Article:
Coventry & Warwickshire

Alfie Dingley: Home Office considers medical cannabis trial

Alfie Dingley Image copyright Maggie Deacon/PA Wire
Image caption At one point, Alfie had 3,000 seizures and 48 hospital visits in a year

The Home Office says it is considering allowing a medical cannabis trial to treat a six-year-old boy with a rare form of epilepsy.

It previously turned down requests by the family of Alfie Dingley, from Warwickshire, to legally take the drug.

But now ministers say they are "exploring every option", following a meeting with the family.

An option could be a three-month trial, led by Alfie's doctors and based on "sufficient and rigorous evidence".

Alfie's mother, Hannah Deacon, described the move as a "lifeline".

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Media captionHannah Deacon tells Victoria Derbyshire "I'm tired of seeing my son suffer"

However the Home Office has stressed that "no decisions have been made".

Alfie, from Kenilworth, can suffer up to 30 violent seizures a day.

Ms Deacon took him to the Netherlands to take a cannabis-based medication in September and said, while there, his seizures reduced in number, duration and severity.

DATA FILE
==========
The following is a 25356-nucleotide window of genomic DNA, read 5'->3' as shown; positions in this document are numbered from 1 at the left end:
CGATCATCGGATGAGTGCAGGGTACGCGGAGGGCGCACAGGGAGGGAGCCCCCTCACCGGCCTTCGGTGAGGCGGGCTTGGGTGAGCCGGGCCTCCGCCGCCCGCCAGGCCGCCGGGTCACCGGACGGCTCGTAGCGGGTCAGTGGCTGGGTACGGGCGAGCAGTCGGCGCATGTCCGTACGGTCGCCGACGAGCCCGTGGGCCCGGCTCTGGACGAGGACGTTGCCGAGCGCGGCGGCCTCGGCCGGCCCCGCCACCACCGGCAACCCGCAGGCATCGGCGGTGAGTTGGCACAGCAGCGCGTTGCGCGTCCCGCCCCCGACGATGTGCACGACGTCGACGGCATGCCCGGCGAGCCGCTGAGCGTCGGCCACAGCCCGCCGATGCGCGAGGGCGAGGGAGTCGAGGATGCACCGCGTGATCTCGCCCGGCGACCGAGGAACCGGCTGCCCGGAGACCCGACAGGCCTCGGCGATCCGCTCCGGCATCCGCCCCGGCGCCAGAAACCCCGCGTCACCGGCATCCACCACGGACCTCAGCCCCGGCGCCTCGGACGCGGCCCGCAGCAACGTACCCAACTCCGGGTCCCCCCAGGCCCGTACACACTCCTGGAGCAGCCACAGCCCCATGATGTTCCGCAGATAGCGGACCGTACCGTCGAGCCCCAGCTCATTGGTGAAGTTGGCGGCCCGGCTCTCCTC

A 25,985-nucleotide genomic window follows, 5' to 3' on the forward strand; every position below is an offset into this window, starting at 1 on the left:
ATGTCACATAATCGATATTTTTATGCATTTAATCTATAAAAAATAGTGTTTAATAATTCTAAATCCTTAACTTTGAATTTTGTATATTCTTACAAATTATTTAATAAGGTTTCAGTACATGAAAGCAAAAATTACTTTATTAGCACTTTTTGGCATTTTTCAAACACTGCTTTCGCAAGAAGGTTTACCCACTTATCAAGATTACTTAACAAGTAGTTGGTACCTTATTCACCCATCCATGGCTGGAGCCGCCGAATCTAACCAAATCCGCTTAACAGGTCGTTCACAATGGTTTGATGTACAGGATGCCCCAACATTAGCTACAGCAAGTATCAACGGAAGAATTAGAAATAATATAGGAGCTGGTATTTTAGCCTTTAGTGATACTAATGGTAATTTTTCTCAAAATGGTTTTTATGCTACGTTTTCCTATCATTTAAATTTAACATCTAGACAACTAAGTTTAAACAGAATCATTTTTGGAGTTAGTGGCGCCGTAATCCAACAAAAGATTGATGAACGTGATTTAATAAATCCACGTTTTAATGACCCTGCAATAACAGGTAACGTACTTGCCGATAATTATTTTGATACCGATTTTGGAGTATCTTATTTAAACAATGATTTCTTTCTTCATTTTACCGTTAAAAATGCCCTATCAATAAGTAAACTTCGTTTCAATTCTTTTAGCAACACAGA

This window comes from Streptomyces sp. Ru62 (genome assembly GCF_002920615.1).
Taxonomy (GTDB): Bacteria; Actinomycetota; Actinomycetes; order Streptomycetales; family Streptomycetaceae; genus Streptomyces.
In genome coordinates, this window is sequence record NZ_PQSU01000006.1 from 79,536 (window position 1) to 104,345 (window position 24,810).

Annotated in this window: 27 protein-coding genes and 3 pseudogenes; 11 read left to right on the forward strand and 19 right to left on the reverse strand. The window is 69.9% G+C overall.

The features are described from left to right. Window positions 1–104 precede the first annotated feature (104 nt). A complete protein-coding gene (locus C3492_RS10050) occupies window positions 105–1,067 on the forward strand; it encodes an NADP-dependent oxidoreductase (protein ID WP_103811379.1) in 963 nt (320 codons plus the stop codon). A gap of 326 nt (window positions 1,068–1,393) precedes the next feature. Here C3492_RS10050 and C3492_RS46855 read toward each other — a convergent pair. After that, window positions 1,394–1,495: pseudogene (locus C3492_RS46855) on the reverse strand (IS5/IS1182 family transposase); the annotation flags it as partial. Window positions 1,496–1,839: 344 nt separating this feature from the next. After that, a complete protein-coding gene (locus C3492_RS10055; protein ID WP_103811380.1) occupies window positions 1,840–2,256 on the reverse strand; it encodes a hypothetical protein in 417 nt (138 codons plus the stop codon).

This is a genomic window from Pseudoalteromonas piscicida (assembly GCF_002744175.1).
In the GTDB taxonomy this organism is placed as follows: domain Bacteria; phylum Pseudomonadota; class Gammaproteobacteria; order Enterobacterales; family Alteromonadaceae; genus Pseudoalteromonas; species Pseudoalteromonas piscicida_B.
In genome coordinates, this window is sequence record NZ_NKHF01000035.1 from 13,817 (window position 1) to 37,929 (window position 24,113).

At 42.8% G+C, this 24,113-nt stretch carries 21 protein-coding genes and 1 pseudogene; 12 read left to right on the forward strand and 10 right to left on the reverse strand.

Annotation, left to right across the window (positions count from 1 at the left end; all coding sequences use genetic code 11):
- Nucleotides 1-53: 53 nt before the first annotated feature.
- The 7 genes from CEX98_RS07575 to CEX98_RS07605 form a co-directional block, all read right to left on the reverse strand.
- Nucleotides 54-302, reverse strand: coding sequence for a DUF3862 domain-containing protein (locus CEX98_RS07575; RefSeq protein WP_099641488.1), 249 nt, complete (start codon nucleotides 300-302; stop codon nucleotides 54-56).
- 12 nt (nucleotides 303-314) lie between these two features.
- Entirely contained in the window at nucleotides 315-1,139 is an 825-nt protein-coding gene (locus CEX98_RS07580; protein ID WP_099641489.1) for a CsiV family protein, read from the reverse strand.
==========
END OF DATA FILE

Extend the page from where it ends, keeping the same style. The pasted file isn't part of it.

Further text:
Speaking to the BBC, Ms Deacon said: "We're very positive that [the Home Office] have given us this lifeline. I think they see what a serious issue we have here."

She described witnessing the seizures as "the worst thing I've ever experienced in my life."

"I'm his mum, I'm not a politician, not an activist, I'm just a mum tired of seeing him suffer and I've found something that helps him.

"It's his human right to be well."

Image copyright Maggie Deacon/PA Wire
Image caption Alfie's condition is very rare, affecting only nine boys in the world

Home Office Policing Minister Nick Hurd MP met with the family on Monday.

A Home Office spokesperson said: "The Government has a huge amount of sympathy for the rare and difficult situation that Alfie and his family are faced with.

"The Policing Minister wants to explore every option and has met with Alfie's family to discuss treatments that may be accessible for him.

"No decisions have been made and any proposal would need to be led by senior clinicians using sufficient and rigorous evidence."

Ms Deacon described the plan as a "sincere offer because they want to help us".

Image copyright UK Parliament
Image caption Nick Hurd wants to "explore every option" for Alfie's treatment

Members of the all-party parliamentary group (APPG) on drug policy reform are calling on the government to assist with Alfie's plight.

Group co-chair, Conservative MP Crispin Blunt said: "It would be heartless and cruel not to allow Alfie to access the medication."

Cannabis is listed as a Schedule 1 drug and, in its raw form, is not recognised in the UK as having any medicinal benefit.

The Home Office said it cannot be practically prescribed, administered or supplied to the public and can only be used for research under a licence.

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